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28-07-2011 | Article

Physicians ‘better than patients’ at detecting skin cancer

Abstract

Free abstract

MedWire News: Specialist skin physicians are best-placed to screen people for skin cancer, say researchers, in findings that contradict the notion that skin lesions are generally found by the patient themselves.

"Although we recognize that high-risk patients… may be more vigilant in performing skin self-examination, we strongly believe that… the pigmented lesions clinic setting contributes to earlier detection of melanoma," write Ashfaq Marqhoob (Memorial Sloan-Kettering Cancer Center, New York, USA) and team.

Pigmented lesion clinics are dedicated medical centers for patients with potentially caspecial special cliccancer ncerous lesions. They are run by dermatologists with particular expertise in skin cancer and offer patients total body skin examination and education on how to perform self-examination.

In this study, Marqhoob and co-workers analyzed types of skin lesions found in patients attending the pigmented lesion clinics attached to Memorial Sloan-Kettering Cancer Center.

A total of 394 patients were diagnosed with melanoma skin cancer at the clinic over a 10-year period (1998-2008). For the purpose of the study, the researchers divided the patients into "established" patients who had had been attending the clinic for more than 3 months and "new" patients who had been seen only once.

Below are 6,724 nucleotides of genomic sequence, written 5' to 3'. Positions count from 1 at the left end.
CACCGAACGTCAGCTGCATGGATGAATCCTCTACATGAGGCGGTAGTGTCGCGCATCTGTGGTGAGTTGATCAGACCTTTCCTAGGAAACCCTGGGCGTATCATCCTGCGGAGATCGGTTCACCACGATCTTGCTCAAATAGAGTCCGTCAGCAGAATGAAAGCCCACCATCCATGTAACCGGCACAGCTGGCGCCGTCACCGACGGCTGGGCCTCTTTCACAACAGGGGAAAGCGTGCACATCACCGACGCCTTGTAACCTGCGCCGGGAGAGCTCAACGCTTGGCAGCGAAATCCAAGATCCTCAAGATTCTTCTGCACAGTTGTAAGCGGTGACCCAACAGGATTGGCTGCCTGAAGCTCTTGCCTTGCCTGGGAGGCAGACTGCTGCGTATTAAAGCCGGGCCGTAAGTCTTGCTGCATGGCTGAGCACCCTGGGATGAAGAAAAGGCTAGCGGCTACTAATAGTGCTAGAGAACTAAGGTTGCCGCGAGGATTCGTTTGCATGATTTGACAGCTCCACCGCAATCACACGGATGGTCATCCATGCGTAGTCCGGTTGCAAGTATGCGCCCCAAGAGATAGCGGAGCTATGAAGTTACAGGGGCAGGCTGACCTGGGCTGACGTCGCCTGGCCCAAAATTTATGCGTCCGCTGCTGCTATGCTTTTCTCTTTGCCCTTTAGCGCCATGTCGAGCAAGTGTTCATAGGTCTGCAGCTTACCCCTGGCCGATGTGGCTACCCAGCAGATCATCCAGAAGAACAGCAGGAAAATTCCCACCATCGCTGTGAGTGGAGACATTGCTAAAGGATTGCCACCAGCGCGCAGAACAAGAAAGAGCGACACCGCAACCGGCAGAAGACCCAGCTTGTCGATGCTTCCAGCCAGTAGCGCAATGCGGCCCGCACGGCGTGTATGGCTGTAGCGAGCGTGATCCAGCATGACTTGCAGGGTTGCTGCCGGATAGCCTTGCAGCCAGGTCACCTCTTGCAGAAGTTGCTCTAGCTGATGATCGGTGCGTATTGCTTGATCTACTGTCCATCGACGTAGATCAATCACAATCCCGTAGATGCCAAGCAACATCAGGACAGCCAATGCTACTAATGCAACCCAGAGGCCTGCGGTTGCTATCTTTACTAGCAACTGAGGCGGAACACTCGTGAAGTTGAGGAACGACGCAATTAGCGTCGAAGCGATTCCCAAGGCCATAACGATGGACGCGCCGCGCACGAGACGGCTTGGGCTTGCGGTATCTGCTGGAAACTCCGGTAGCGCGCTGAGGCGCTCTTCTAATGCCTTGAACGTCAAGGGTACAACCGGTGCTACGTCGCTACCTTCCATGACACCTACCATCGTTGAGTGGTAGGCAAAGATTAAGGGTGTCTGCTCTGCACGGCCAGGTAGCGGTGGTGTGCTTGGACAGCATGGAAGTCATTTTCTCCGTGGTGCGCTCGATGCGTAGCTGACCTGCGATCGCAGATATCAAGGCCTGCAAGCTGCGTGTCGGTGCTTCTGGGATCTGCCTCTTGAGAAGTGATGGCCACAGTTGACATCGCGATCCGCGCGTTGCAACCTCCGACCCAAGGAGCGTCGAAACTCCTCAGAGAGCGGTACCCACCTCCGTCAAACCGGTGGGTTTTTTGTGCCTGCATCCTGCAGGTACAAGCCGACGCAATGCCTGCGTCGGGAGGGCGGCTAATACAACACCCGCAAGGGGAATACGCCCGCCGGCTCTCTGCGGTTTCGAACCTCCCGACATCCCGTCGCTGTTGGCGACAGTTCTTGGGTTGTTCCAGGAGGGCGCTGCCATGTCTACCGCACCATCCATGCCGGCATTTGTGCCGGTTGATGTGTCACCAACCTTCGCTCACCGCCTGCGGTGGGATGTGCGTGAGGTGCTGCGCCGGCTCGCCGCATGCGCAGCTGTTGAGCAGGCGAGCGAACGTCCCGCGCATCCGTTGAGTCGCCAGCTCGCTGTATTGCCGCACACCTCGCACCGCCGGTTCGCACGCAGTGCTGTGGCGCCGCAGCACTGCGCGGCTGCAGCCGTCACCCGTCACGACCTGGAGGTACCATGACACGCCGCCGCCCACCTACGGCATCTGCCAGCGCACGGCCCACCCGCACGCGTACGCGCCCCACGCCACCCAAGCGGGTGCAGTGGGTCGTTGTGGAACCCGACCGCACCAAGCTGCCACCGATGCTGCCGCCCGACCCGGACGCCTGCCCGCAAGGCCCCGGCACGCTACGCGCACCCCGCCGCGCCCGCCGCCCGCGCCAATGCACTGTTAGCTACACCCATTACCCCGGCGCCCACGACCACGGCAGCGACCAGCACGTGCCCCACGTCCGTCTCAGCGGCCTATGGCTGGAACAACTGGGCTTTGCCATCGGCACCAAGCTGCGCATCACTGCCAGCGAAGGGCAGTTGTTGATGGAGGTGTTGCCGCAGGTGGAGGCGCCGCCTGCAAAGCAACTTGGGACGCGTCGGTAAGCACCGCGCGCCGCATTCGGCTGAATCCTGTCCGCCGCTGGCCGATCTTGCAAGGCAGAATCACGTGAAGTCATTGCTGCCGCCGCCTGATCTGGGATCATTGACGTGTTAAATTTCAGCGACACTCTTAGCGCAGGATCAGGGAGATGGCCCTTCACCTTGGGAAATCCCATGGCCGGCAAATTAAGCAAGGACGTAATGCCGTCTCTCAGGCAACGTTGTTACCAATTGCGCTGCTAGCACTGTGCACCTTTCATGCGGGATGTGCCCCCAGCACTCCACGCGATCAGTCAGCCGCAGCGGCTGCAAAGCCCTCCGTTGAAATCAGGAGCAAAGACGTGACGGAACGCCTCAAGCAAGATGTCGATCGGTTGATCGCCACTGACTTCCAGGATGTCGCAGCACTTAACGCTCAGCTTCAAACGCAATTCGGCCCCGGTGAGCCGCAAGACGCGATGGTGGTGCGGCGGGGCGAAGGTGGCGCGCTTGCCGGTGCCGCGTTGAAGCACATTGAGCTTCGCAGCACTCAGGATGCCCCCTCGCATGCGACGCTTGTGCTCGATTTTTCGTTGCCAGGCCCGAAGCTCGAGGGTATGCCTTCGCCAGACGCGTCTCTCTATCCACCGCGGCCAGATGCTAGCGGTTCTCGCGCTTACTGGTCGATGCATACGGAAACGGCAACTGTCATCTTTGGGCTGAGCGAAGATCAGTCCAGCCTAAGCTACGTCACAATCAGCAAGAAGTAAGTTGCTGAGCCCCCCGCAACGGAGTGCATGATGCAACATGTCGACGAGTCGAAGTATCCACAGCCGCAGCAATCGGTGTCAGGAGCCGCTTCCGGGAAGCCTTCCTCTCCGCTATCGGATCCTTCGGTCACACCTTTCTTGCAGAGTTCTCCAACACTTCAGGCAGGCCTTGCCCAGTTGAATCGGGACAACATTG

Writing in the Archives of Dermatology, the researchers report that the skin tumors found in established patients differed in important ways from tumors found in new patients.

Specifically, the skin tumors detected in established patients tended to be thin, were still "in situ" (ie, still at the very earliest stage of development), and were not yet displaying features known to be associated with a poor prognosis.

By contrast, skin tumors in new patients tended to be thicker, were less likely to be in situ, and more often displayed characteristics such as ulceration. All these are signs of more advanced cancer.

Overall, just 18% of the cancers were first noticed by the patients themselves, while the remainder were found by a dermatologist. Of the patient-detected tumors, nearly two-thirds were noticed because they had changed in appearance. This supports current advice to see a doctor if you notice any change in your freckles or moles, the authors remark.

The researchers conclude that physicians are better able to detect skin cancer than patients; furthermore, doctors typically detect skin cancer at an earlier stage, when it is more likely to be treatable.

Nevertheless, they also stress the importance of patient self-examination in aiding the detections of tumors, concluding: "It is crucial to emphasize that a combined strategy of physician detection and patient participation must continue to be implemented to ensure early melanoma diagnosis."

MedWire (www.medwire-news.md) is an independent clinical news service provided by Springer Healthcare Limited. © Springer Healthcare Ltd; 2011

By Joanna Lyford